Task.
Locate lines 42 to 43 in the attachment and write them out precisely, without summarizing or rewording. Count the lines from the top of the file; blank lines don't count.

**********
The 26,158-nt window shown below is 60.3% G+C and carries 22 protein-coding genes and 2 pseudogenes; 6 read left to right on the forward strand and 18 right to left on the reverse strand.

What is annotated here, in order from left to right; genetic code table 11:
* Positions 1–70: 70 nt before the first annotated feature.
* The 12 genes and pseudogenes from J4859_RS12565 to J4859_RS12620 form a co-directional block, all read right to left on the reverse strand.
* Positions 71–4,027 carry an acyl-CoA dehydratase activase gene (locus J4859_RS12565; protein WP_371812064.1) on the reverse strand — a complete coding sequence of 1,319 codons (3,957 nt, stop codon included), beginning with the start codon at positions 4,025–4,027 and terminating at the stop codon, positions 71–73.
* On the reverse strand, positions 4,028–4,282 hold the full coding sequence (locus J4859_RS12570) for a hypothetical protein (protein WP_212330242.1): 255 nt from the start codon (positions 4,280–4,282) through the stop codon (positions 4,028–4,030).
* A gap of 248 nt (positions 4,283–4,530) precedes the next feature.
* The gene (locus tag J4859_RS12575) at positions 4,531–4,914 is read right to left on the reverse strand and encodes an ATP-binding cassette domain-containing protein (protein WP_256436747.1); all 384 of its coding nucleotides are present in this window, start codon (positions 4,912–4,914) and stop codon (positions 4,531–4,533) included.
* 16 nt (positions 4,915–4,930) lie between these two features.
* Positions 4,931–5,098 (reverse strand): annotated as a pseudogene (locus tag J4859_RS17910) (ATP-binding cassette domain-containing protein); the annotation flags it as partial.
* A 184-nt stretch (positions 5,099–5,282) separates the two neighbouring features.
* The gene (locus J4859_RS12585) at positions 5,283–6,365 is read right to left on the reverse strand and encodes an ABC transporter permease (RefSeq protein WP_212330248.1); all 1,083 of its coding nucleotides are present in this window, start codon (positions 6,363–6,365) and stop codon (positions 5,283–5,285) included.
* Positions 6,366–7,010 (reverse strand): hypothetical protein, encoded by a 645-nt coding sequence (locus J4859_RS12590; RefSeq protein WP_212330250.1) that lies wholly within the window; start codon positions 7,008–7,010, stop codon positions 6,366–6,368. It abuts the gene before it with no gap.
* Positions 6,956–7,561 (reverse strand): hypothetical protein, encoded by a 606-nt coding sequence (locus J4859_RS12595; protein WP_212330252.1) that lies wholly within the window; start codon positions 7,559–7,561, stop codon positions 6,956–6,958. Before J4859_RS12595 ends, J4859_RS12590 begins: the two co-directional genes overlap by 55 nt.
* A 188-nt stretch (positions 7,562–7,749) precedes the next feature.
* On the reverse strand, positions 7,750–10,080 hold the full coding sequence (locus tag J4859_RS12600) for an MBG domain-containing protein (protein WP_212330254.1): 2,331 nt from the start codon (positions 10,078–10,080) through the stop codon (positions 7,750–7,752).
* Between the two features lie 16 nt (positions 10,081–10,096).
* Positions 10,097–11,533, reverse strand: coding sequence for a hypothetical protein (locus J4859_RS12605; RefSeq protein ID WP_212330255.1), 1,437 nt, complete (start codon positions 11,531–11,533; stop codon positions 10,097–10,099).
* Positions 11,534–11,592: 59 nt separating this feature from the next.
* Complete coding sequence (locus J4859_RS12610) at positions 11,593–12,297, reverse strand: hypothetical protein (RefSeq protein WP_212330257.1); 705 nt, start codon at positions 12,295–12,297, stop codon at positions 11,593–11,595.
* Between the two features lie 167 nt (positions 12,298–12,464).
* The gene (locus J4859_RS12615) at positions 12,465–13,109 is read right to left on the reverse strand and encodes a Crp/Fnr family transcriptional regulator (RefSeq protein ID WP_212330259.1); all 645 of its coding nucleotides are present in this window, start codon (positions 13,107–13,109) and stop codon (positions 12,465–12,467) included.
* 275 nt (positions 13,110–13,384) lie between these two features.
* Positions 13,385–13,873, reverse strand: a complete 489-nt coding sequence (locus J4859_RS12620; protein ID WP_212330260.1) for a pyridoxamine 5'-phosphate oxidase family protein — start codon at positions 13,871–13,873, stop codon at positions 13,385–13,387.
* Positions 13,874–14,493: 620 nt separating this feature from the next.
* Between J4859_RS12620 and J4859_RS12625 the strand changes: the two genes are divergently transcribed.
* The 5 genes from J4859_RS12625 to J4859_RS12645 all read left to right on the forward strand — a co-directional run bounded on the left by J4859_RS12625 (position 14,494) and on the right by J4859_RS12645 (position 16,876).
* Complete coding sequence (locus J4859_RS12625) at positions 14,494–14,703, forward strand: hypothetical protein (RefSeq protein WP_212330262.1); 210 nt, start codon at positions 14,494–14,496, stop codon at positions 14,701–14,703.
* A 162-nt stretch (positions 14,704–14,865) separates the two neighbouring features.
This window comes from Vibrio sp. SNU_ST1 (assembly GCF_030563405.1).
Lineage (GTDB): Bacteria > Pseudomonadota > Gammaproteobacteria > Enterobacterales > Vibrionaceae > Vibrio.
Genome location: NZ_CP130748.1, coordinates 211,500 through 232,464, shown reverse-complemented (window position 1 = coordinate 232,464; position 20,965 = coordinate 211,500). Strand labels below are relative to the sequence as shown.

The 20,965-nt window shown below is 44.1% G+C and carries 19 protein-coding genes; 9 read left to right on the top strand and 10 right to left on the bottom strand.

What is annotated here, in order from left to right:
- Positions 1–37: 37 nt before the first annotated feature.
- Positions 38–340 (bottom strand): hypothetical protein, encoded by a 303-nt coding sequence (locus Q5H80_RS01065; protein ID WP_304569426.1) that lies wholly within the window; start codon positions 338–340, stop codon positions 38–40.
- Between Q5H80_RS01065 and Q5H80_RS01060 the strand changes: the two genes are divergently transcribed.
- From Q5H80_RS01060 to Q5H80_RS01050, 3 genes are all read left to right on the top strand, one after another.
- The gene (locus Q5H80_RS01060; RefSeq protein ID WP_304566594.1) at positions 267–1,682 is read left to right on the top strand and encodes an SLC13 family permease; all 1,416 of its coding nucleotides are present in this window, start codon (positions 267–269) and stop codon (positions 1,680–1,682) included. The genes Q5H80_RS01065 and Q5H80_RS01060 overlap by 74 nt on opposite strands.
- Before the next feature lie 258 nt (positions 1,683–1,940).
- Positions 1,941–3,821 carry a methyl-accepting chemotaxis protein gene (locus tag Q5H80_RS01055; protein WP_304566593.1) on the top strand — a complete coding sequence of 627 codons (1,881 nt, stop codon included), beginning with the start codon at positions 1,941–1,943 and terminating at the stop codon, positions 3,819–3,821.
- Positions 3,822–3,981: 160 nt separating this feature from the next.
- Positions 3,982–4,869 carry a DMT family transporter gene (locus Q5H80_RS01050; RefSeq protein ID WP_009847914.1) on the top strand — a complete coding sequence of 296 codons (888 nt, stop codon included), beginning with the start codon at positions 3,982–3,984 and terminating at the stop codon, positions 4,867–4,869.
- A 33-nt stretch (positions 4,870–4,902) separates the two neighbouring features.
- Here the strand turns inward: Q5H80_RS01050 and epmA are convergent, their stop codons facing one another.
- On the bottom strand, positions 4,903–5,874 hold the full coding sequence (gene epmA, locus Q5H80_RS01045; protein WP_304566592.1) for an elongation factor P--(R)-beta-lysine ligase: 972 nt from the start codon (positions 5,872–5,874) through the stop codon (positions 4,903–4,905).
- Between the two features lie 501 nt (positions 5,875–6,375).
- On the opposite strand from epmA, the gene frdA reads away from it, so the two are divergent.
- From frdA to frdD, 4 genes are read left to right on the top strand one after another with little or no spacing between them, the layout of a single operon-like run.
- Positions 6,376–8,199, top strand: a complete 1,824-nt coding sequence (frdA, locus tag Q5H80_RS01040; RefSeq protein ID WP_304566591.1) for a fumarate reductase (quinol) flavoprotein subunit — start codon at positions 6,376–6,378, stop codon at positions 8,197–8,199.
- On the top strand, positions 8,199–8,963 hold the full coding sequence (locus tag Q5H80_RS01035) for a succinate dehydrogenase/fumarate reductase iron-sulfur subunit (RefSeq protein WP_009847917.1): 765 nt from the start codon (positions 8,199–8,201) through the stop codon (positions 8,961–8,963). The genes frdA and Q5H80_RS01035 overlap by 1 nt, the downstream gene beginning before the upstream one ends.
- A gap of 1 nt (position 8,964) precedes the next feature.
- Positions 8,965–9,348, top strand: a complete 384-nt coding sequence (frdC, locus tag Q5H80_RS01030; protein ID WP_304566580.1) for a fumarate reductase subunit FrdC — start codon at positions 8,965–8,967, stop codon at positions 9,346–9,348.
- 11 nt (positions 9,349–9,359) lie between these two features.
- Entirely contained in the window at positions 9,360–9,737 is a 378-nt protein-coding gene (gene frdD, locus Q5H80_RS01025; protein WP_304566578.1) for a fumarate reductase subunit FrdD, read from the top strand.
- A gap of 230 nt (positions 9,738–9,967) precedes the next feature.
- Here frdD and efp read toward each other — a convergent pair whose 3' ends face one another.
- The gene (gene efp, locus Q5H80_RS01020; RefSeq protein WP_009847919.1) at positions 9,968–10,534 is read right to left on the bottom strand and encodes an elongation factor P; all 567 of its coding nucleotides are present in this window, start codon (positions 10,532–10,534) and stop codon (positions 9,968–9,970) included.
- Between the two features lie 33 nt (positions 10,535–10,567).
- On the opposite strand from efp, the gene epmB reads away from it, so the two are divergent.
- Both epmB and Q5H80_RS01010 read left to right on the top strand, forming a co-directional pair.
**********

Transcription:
- Positions 3,822–3,981: 160 nt separating this feature from the next.
- Positions 3,982–4,869 carry a DMT family transporter gene (locus Q5H80_RS01050; RefSeq protein ID WP_009847914.1) on the top strand — a complete coding sequence of 296 codons (888 nt, stop codon included), beginning with the start codon at positions 3,982–3,984 and terminating at the stop codon, positions 4,867–4,869.